What is your Desktop like? Can it be taken as a model for accuracy? Or is there such darkness of icons that it’s scary to look at it? Suppose you’ve been putting off organizing data on your computer for a long time because the task seemed too complex and challenging to complete or because you did not know where to start. In that case, our tips for perfecting the art of organizing directories and files will come in handy. Let’s get started.
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Tip # 1. Be careful when choosing an organization’s system
Most people are still not organized because putting things in order takes time. The first thing that takes time is defining the system of organization. This is a matter of personal preference. We cannot give you clear directions, but we can offer you to start with a system based on the differentiation of files by computer users (i.e., “My files,” “Wife files,” “Son files”). Inside “My files,” you can create folders “Personal” and “Work.” Doubles may appear: for example, the same songs or photos. Therefore, you might want to create a Family directory for shared files. Another approach may be based on “importance at the moment.” The files you have yet to familiarize yourself with are in the same directory. Already viewed, but not yet “accepted for work” – in another. Current, active projects – in the third. And all the other files are in the fourth.
Think carefully about your options – changing the approach if it fails will be very difficult. Before implementing any system, please take a close look at your files and make sure they fit well into the new routine.
Tip # 2. Having decided on the system, stick to it clearly
There is nothing more senseless than spending long hours sorting out all the files and saving new downloaded documents to the “Desktop.” Discipline must be maintained at all times: after receiving a new file, spend a few extra seconds and place it in the right place. Otherwise, in a month or two, you will find an even worse situation than you were: half of the files are organized, and the other is in a mess, and you will not be able to sort out this mess.
Tip # 3. Choose the structure root
Never place the system root in folders like “My Documents.” By doing so, you are letting the operating system developers decide which directory structure is best for you. Instead, build your organization system from scratch! Probably the best place for it would be the “D:” drive (if you have one.) That way, all your files will be on one partition and the operating system and programs on another.
Tip # 4. Do not be afraid of excessive depth
Create as many levels of subdirectories as needed. Do it whenever you notice an opportunity to group a set of related files in a separate folder. Combine all songs of one album, photos from one holiday, and documents from one client into subdirectories. I should say, as with any business, this can be taken too far: if you create a subdirectory to hold a single file, you are probably overdoing it. On the other hand, by creating a rudimentary two-tier system, you will not make any progress in organizing your data.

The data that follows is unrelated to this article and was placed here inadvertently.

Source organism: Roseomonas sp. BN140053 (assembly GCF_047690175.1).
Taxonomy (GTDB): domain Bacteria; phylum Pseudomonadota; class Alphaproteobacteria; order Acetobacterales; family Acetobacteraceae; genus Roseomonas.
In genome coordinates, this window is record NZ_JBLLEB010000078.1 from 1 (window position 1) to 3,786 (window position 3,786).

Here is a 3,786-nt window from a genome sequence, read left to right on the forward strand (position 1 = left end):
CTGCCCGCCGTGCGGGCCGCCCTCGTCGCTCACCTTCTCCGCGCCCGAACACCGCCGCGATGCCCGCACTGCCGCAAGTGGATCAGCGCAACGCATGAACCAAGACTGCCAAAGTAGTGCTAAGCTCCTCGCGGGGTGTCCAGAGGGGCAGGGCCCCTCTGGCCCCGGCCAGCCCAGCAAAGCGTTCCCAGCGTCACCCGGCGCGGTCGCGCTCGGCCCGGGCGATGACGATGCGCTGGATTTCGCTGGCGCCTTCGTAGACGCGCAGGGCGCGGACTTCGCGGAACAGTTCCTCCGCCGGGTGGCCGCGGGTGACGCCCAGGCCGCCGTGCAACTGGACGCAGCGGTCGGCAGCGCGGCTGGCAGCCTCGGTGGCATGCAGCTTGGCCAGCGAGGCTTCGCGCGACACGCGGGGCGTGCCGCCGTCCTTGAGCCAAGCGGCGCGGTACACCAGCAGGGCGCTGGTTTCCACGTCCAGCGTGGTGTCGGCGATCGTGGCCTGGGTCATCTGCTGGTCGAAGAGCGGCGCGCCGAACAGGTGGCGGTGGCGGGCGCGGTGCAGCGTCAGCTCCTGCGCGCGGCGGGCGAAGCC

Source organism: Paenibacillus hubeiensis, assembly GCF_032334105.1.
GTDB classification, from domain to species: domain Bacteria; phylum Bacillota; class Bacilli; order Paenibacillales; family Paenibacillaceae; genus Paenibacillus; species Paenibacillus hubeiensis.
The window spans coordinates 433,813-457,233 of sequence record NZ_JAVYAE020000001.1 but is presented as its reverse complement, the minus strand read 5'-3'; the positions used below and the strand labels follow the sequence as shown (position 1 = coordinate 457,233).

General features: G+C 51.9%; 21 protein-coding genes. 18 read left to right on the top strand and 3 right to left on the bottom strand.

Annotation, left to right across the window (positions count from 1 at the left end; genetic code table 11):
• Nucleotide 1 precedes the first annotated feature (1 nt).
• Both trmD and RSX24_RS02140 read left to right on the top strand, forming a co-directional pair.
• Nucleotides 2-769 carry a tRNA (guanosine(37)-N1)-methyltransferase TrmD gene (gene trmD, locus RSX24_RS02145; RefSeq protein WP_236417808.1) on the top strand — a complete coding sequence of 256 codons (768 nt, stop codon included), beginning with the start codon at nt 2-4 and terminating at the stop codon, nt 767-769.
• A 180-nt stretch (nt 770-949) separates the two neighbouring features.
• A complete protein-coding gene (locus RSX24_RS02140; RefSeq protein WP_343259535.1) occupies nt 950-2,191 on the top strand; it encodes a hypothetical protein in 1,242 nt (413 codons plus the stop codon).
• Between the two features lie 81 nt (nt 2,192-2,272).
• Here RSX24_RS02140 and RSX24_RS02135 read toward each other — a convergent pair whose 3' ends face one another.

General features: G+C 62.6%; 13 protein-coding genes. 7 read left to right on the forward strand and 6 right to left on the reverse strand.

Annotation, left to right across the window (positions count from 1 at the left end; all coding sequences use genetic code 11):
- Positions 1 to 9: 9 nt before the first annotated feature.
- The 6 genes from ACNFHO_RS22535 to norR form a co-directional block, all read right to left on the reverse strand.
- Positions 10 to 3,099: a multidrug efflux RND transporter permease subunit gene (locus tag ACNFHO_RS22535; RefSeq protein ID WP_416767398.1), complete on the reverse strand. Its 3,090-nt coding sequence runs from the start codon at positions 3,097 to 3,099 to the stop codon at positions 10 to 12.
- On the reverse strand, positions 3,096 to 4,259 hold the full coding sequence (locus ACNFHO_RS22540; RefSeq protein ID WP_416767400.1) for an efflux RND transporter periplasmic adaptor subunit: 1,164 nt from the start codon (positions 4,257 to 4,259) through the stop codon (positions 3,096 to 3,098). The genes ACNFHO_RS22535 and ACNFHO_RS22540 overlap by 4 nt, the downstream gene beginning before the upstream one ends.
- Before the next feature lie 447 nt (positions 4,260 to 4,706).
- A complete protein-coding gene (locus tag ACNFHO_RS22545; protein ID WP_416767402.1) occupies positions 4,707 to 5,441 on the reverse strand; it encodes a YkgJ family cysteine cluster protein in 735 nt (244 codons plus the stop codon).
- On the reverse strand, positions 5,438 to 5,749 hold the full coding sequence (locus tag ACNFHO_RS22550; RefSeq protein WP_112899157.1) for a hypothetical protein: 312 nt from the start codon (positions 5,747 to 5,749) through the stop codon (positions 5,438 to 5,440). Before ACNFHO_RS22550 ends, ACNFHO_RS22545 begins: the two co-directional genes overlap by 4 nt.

Tip # 5. Be smart about naming files and folders
Another self-evident piece of advice: never create files with meaningless names like “Document1.doc” or directories like “New folder (2)”. Take a dozen seconds and come up with a name that accurately describes what is inside the file or folder. Just don’t put all the content in the headline. Beware of long filenames. A laconic name is enough for a correctly located file!
Tip # 6. Use shortcuts everywhere
Probably the most valuable and essential piece of advice. The shortcut allows the file to be in two places simultaneously. Why is this needed? Files and directories of all modern operating systems are organized into a hierarchical structure. This means that any object (file or folder) can have only one parent or, in other words, be located in one single directory. This structure is like a tree with directory branches and file leaves. Shortcuts allow a file to reside in the same directory, and an icon pointing to it can be placed anywhere. Double-clicking on the icon will open the original file as if you had clicked on it directly—simple clever.
Tip # 7. Share files with a cloud storage service easily
Imagine that after organizing your files, you need to send a large media file, CAD drawing, large video file, or a report with many graphics to your colleagues or friends.
Take advantage of cloud storage that lets you send and share large files fast to anyone on any device. Create a shared link to share content with another user. You can send files not a single gigabyte in size without wasting space in your account. Recipients can view and download your file even if they don’t have an account with the cloud storage service you used. Companies use managed file transfer, a technology platform with administrative controls, security protocols support, and automation capabilities, to securely share sensitive and high-volume data.
For all readers looking to organize files and directories into a coherent, logically organized structure, we have prepared this guide on how to get organized.